Cordelia (old posts, page 5)

Cordelia The Brave

Cordelia, as you know, has been having trouble saying goodbye to me when I drop her off at day camp this week. This morning, again, she cried at breakfast, saying she didn't want to go to camp, she wanted to stay with me. We agreed that I would read her a book at camp before I left her.

So indeed, we sat down and read a book together at camp. After the book was over, Cordelia looked at me and asked, "What now?" She was on the very edge of tears. I said, "Now we say goodbye and I go home and you have a nice day at camp." Well, I have never seen someone so small try so hard not to cry. She squeezed up her face and said "Okay mama" with a voice full of tears, but she didn't cry. She was so brave, it just about broke my heart, and it was all I could do not to cry myself.

The thing of it is, I know just how she feels. (I almost always know just how my children feel.) She loves me so much right now, and wants to be near me all the time, so it's almost a physical ache when she isn't (at least unless she's distracted by something else). So I will pick them up early tonight and we can all be together again.

Cordelia is Three and a Half

...although she doesn't like the idea. On Friday, when I told her it was her three-and-a-halfth birthday, she said she was too little, and also that her next birthday was going to be four! I was going to bake her a cake, but clearly she wasn't interested in the half-birthday thing, so I let it go.

She's grown about a mile since last I checked. I took her into the school this afternoon when I went in to help Delphine's class put their jackets on, and I noticed Cordelia is taller than some of the JKs. I know that's not unusual, but Delphine's always been so relentlessly 50th percentile in terms of size (once she got over being a mondo baby, that is), I find it weird to have a taller-than-average child. She's gaining on Delphine alarmingly - her 3-and-a-half height is only a centimeter or so short of Delphine's four height! I wonder how they will end up.

I would say Cordelia has come out of her shell, except anyone who knows her knows she was never in a shell. But just lately she has become even more voluble, more dramatic, more funny, more opinionated. She's also getting a little 3-and-a-halfish in the sense that she is provoking power struggles about stupid things, and over-reacting to things to see how far that will get her. She's psycho, basically, at least some of the time. We try to roll with it and not let her faze us or throw off the whole day.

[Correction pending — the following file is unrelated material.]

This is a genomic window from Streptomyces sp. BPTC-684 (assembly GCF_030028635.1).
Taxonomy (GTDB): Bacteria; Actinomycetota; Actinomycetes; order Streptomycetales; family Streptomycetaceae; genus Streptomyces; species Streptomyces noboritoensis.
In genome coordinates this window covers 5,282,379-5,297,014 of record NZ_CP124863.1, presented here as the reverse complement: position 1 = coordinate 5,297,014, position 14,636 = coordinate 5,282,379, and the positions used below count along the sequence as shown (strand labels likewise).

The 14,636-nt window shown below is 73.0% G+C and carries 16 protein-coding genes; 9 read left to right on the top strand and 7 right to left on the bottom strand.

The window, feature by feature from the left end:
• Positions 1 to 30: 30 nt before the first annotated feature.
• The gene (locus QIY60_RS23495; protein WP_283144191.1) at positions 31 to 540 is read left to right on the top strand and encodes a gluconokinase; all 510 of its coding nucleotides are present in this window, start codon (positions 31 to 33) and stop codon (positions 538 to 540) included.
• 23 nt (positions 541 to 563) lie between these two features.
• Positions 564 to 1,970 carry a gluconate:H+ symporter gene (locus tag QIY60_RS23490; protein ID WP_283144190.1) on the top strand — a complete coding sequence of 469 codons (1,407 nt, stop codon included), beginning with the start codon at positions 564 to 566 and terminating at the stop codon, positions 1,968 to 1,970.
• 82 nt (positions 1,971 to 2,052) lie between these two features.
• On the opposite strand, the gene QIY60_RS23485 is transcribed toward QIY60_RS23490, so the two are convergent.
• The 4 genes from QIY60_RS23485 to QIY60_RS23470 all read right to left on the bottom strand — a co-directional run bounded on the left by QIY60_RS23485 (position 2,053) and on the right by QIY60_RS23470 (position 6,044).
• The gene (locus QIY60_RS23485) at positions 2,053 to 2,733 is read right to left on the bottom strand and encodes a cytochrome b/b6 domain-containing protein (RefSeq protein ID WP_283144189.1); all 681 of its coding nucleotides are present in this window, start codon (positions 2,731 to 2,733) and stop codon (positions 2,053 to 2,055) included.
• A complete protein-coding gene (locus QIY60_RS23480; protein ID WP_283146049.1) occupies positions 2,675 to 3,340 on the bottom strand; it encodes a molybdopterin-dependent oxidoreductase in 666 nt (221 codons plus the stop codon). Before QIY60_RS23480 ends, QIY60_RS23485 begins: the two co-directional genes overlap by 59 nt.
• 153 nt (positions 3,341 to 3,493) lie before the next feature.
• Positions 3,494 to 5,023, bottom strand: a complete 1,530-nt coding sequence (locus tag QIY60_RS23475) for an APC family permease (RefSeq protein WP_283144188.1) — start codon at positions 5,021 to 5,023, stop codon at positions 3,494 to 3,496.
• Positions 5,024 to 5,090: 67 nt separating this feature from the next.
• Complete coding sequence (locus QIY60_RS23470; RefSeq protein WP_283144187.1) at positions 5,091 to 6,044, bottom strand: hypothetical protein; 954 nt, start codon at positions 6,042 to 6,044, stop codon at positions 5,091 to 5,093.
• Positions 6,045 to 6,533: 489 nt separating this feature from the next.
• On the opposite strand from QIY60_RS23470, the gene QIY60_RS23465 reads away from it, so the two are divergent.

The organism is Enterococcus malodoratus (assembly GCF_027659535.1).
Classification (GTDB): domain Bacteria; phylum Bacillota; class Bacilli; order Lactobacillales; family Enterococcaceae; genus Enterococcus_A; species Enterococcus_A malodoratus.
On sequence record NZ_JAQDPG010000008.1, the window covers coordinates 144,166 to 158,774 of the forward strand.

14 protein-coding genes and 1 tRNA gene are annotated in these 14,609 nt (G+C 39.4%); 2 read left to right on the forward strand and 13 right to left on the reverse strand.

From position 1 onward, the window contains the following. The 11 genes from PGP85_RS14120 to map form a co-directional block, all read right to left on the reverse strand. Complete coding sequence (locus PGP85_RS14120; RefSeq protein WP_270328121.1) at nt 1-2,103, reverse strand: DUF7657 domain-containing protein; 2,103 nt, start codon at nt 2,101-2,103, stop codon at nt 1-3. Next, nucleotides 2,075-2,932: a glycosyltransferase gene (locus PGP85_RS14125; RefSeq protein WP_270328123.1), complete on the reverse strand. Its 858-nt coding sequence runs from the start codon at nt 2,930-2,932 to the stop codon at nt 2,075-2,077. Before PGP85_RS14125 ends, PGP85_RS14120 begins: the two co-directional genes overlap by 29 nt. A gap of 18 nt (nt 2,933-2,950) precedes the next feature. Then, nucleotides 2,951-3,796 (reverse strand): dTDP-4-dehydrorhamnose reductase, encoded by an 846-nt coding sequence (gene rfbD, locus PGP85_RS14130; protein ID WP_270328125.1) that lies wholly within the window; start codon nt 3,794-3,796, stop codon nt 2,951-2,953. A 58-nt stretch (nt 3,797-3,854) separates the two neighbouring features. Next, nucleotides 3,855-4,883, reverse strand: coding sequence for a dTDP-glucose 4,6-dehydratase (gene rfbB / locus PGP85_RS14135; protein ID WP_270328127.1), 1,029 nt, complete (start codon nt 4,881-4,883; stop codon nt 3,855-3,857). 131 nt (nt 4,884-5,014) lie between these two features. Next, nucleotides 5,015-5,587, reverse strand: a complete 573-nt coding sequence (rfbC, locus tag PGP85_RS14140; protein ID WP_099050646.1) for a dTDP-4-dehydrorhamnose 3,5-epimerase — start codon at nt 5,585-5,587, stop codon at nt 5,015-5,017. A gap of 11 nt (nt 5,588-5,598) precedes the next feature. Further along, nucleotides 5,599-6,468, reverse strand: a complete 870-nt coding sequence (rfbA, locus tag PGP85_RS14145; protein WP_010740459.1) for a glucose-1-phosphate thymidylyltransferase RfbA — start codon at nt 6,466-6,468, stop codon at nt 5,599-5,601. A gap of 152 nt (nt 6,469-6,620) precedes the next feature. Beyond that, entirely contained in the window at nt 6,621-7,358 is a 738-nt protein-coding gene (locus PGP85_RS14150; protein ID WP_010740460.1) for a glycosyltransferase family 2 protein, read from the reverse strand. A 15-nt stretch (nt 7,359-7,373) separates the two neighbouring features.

Cordelia spends a lot of time with Delphine. Yes, they fight a lot but not all of the time. Delphine reads to her - they particularly like Chirp magazines - and... well, I'm not sure what they do together. This afternoon they spent a good hour out in the backyard, digging holes with sticks and watering things which don't need water (like the deck). At one point Delphine came inside to retrieve matzo, jam and almonds for a delectable picnic. It was lovely. For some reason they don't seem to fight when they're outside. Maybe the house depresses them as it does me.

Cordelia's all signed up for kindergarten in the fall. I signed her up for mornings because she's still napping at least five days out of seven. We still don't know whose class she'll be in. I'm getting to know which are the better kindergarten teachers, though, so this time I actually care whose class she's in. Hopefully someone good. (You're not allowed to ask for a particular teacher, so if you do they put you in someone else's class on principle. Boo.)

Cordelia can sing! She sings herself to sleep most nights, and a few weeks ago I was listening to her sing her usual autolullabye, the ABC song. She sang, "A B C... A B C... A B C D E F G" - the first two times she sang it, she sang it on "do do fa". She didn't continue until she had gotten it right: "do do so". Not only can she sing in tune but she knows she can sing in tune! Obviously I am now planning her career as an opera singer - she is very loud.